“Behind closed doors, political operatives scrutinize the voting history of constituents to draw boundaries intended to protect incumbents or draw “safe” districts for either the Democratic or Republican parties” – Illinois Reform Commission 100-Day Report , April 29, 2009.
The Illinois Reform Commission described the practice of gerrymandering today, but with the simple change of party labels, it could just as easily describe a process that has taken place in the United States since the founding of the nation.
The online encyclopedia, Wikipedia, defines Gerrymandering as “a form of redistribution in which electoral district or constituency boundaries are deliberately modified for electoral advantage.”
History of the Term
Gerrymandering comes from combining salamander and the name of Elbridge Gerry (shown at right), the governor of Massachusetts from 1810 to 1812. In 1812, Gerry signed into law a redistricting plan that was designed to benefit his political party. The term was first used in the Boston Gazette of March 26, 1812 to describe a district that the newspaper likened to the shape of a salamander. The newspaper referred to the district as a "Gerry"-mander.
However, the practice of Gerrymandering actually predates Elbridge Gerry. In 1788, Patrick Henry and his Anti-Federalist party drew the boundaries of Virginia’s Fifth Congressional District to try to keep James Madison from winning a seat in Congress.
The fact is that in virtually every country that elects representatives by districts, if those districts are drawn by the elected officials, they will be gerrymandered. Studies have placed the United States near the top as being one of the most gerrymandered democracies. (Back to Top)
How it Works
Gerrymandering uses two primary strategies to maximize the effect of an official’s supporters and minimize the effect of an official’s opponents.
This is done by “packing” and “cracking.”
“Packing” refers to the practice of concentrating as many voters in a district as possible who share similar voting tendencies.
The opposite of “packing” is “cracking.” “Cracking” can be used to split up pockets of opposition into multiple surrounding districts in order to reduce their ability to influence an election.
Packing and cracking are used in combination with one another to improve or to weaken the chances that a party’s candidates will be successful.
The use of each technique is determined by the voting demographics of the targeted area and success relies on the “wasted vote” effect.
In essence, mapmakers want to create districts where the preferred candidates can win by a comfortable, but not excessive margin.
A “packed” district, for example, may yield consistently winning margins of 75% or more for candidates of one party. But, since a candidate only needs 51% of the vote to win, much of the “extra” margin is wasted – the voters don’t really have any genuine influence over the election because the results are pre-determined.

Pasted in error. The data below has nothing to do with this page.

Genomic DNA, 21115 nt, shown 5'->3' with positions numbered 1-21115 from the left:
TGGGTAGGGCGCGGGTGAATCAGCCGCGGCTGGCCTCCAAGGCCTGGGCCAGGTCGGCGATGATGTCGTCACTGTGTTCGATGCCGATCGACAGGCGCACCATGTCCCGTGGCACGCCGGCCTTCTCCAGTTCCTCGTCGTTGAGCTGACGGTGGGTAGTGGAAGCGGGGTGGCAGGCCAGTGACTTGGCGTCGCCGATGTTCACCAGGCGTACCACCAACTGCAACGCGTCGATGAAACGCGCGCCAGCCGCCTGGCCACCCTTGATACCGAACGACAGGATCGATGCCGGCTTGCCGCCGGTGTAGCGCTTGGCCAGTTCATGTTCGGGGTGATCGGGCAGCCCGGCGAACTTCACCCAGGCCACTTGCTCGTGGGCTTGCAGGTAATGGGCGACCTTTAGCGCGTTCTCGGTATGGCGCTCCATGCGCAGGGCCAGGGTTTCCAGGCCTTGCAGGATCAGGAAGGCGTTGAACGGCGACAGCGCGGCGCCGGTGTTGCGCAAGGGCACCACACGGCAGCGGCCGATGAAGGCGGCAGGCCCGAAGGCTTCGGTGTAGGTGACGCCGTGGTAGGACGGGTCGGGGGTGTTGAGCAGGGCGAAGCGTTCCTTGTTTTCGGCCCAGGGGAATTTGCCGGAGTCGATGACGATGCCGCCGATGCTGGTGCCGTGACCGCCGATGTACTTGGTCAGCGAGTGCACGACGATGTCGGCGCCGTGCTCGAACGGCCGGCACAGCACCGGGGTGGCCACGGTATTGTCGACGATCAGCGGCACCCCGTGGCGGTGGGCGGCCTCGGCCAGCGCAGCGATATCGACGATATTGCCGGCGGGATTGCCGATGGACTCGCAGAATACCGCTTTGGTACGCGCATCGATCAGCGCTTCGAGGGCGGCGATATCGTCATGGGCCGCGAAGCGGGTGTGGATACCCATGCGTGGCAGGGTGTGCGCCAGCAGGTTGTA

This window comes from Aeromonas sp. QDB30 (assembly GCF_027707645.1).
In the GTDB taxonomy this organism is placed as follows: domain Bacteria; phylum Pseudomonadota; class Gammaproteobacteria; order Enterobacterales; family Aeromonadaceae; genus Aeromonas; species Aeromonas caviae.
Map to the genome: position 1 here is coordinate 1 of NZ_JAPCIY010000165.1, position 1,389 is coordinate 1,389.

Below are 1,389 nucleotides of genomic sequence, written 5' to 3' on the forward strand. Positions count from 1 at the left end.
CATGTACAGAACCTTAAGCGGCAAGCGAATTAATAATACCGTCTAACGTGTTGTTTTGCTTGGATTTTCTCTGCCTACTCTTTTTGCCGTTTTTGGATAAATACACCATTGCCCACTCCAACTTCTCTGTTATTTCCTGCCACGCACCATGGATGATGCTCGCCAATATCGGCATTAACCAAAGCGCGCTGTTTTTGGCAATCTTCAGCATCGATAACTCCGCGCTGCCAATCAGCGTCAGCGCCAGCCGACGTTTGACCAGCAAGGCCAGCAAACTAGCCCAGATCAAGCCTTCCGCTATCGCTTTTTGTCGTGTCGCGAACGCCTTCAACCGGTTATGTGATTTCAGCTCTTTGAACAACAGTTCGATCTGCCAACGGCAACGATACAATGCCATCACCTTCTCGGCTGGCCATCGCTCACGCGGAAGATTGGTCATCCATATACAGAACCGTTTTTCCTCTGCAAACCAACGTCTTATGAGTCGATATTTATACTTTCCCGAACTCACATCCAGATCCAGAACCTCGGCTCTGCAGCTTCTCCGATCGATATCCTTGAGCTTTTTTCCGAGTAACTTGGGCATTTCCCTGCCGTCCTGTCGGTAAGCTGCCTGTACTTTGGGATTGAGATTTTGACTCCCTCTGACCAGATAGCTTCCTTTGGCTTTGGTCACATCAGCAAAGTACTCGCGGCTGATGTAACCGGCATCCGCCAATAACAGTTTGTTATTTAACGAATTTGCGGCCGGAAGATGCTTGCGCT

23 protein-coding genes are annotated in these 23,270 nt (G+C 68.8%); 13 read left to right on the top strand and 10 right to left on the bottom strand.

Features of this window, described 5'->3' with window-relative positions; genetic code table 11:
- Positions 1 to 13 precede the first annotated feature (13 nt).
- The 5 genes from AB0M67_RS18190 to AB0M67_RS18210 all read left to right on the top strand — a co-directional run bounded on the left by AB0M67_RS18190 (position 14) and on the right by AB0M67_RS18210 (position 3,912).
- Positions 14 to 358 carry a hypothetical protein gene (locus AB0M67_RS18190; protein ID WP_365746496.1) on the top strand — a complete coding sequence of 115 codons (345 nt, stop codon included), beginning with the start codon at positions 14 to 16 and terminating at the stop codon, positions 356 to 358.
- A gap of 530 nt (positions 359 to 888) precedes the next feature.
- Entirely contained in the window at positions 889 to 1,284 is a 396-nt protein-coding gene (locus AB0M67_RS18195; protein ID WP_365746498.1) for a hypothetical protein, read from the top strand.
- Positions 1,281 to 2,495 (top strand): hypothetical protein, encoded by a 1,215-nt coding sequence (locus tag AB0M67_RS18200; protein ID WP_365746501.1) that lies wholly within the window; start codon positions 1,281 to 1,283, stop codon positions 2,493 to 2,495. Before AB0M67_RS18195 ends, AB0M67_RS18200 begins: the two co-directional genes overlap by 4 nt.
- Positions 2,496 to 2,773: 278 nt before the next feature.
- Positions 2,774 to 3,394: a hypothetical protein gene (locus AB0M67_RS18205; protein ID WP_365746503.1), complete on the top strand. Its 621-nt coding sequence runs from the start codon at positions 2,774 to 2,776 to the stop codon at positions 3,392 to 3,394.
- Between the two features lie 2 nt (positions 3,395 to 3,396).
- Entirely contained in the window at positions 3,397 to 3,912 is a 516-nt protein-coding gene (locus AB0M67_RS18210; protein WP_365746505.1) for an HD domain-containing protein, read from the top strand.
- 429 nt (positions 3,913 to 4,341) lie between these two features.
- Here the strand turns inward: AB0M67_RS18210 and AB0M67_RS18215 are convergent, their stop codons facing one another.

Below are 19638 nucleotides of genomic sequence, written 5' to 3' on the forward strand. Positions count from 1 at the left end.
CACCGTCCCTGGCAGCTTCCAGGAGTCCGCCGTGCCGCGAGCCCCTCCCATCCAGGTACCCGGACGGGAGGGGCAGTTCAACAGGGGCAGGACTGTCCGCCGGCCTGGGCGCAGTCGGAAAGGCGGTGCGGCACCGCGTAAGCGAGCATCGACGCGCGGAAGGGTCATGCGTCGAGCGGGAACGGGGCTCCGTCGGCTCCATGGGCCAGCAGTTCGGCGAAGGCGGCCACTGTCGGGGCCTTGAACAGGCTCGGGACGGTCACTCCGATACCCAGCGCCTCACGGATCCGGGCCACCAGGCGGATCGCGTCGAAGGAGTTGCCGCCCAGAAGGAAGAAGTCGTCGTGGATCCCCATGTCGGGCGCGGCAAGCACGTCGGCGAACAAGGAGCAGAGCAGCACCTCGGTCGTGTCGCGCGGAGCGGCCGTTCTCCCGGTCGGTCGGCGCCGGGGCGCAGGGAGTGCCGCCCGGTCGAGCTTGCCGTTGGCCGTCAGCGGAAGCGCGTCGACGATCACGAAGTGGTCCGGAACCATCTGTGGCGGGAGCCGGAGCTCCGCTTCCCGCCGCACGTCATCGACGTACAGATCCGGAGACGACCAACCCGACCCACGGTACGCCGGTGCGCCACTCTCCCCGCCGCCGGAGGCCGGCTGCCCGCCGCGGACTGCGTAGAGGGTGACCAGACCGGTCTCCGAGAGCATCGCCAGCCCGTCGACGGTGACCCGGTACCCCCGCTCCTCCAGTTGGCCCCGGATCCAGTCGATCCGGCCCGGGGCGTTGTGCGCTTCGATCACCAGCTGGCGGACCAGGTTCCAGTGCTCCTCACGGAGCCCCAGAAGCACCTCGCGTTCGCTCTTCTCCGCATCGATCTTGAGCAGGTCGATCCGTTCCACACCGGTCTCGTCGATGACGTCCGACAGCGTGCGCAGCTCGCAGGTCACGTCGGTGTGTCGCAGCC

In a “cracked” district the goal is to dilute the influence of like-minded voters. For example, a Republican-leaning area might have sufficient voters to influence an election in a single district, but by splitting those voters among two or three different districts, their influence is diluted and their votes are also wasted.
Using computers, partisan mapmakers try out various scenarios using both packing and cracking to create comfortable, but not excessive, margins of victory for preferred candidates, while diluting the supporters of candidates from the opposite party.
No party can ever draw a map that will give them 100 percent of the available seats, so most gerrymandered maps contain a few “forfeit” seats – districts that they know the other party will consistently win.
Ironically, this practice can actually make individual members of a minority party complacent in gerrymandering. If an official represents one of the “forfeit” districts, they don’t have to worry about a serious challenge from the other party because they are already assured of a comfortable re-election margin. (Back to Top)
Traditionally, there are three primary ways to avoid or reduce the impact of gerrymandering for political purposes.
One is proportional representation, which allocates representation on the
basis of a party’s total vote.
The second is to simply refuse to redraw district boundary lines.
The third is to hand over the redrawing to an independent, non-political third party.(Back to Top)
Proportional Representation in Illinois
Prior to 1980, members of the Illinois House were selected by a modified form of proportional representation known as cumulative voting. Under the cumulative voting model, three House members were elected from each district. Each political party was limited to no more than two candidates per district, so the system guaranteed that every district was represented by at least one person from a non-dominant political party. (For example, most Chicago districts had two Democrats and one Republican, while most suburban districts had two Republicans and one Democrat).